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Grandma Benefits When She Babysits – Till There’s Too Much of a Good Thing

Grandma Benefits When She Babysits – Till There’s Too Much of a Good Thing

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Grandparents, whether seniors or future seniors, rank being with their grandchildren among their greatest pleasures.

I have the honor of being a grandparent and know how much I love the kisses and hugs I get when I visit my granddaughter, not to mention the joy in her eyes when she sees me approaching or even calling on Facetime.

Grandparents who live nearby may be able to visit their grandchildren often, unlike those who are at a distance and get to visit when someone makes a trip.

Spending time with grandchildren can give seniors happiness — and more. A recent study says it can also improve their cognition. However, being close by and watching grandkids (or great-grandchildren) can be unhealthy when done too often or long, such as when it becomes daycare and is relied on by working parents.

I know a family with four generations where child, mom, grandma all live together with great-grandma nearby. The mom and grandma care for the great-grandma who struggles to age in place. The mom and grandma are both working and use great-grandma to care for the child for after school care. The situation is a often sticky one for this family and could be more than the great-grandma can handle.

Cognitive Improvement for Grandparents Who Babysit

Grandmothers who babysit (the study participants were grandmothers but we know grandfathers watch kids too!) grandchildren one day a week showed improvements in cognitive functioning, scoring higher on tests given.

However, if grandmothers watched the grandkids five or more days a week, they did significantly poorer on the same tests of cognition. These women reported feeling as though the parents of the kids (their own children) were more demanding by asking for frequent babysitting.

While some babysitting is enjoyable and a great social interaction stimulating their brain function, too much seemed overwhelming among this study’s participant.

Grandparent Babysitting Strategies

Sharing special moments, teaching them a skill no one else can teach, singing songs, playing games and cooking family favorites are times that grandparents and the grandkids cherish. Both benefit when multi-generational activities occur. Our senior loved ones (and us too) long to have someone to mold and help bring youth back into our lives.

It is best however not to overdo it either watching them too long at one time, too often throughout the course of a week or physically overextending through activities.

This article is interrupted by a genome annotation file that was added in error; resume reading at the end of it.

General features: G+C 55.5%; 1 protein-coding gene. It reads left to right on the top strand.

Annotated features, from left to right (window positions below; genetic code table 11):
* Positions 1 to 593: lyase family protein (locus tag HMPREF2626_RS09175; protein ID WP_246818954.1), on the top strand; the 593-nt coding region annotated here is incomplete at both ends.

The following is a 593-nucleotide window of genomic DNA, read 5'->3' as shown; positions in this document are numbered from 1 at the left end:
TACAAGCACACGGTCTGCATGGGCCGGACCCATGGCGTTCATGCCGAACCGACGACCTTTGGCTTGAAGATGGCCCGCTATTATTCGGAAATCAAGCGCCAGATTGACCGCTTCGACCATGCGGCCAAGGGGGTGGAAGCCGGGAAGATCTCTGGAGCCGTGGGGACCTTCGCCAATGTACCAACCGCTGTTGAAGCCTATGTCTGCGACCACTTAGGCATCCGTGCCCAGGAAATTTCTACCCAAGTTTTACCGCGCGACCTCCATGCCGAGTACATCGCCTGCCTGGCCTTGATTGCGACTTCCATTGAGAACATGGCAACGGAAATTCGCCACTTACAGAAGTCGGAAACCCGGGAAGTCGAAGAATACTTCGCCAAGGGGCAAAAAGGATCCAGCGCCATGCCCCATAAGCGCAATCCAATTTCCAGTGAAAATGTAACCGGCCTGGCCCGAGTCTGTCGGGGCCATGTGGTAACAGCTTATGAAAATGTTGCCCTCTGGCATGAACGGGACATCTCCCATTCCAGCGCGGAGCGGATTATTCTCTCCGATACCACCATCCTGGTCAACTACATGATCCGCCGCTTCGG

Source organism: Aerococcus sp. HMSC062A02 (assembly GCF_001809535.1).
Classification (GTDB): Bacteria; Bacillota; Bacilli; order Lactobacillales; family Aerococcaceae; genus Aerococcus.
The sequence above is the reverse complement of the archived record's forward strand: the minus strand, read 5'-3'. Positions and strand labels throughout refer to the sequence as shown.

• Make sure you know the ‘rules’ that the kids are supposed to follow so that they don’t try to push or trick grandparents into letting them do things they aren’t supposed to do, such as cook for themselves or watching certain unauthorized programs. Some of these “unapproved by mom” activities could put an undue strain on the grandparents physically and mentally, not to mention their safety issues.
  • Be aware of the foods that might be off limits, such as junk foods or any to which the children might be allergic or that the parents just think are not appropriate or unsafe. This can be another unnecessary cause of stress for the family.
  • Be aware of toys that can get underfoot so that no accidental trip or fall occurs during the babysitting experience, resulting in injury to our senior loved ones.
  • Try not to offer advice or criticize the parents for the things you think they may be doing wrong with respect to child raising. They just want your love not your opinions (unless they ask). Emotional conflicts aren’t healthy for grandparents’ blood pressure and mood.
  • Discuss whether or not payment is expected or reimbursement for any money spent for food or activities, such as movie tickets or zoo admission. Unmet expectations can lead to hurt feelings or inability to meet budget for the month, resulting in difficult choices later between food and medicine.
  • Know what will happen and who should be called if the child or the grandparent gets sick during the visit. Does everyone know correct emergency contact numbers and who is providing “backup” when needed? Knowing the plan will help everyone relax and feel confidant.
  • Ensure your senior knows where everything is kept that might be needed in the child’s home so your senior doesn’t have to spend valuable time and energy rummaging for supplies, not to mention possibly leaving the child unsupervised.
  • Be able to honestly assess if the children are too active for the grandparents to keep up with for everyone’s safety. An older adult shouldn’t be expected to run after a busy toddler or keep track of a socially active teenager. They shouldn’t have to cart around heavy equipment or even a young child who refuses to walk if they have their own physical limitations.

The family will enjoy spending time with each when the stress and expectations are kept in check.

Many of our favorite memories involve the time spent with our grandparents growing up so let’s all make the best of the situation for the kids and the grandparents.

We'd love to hear your thoughts!





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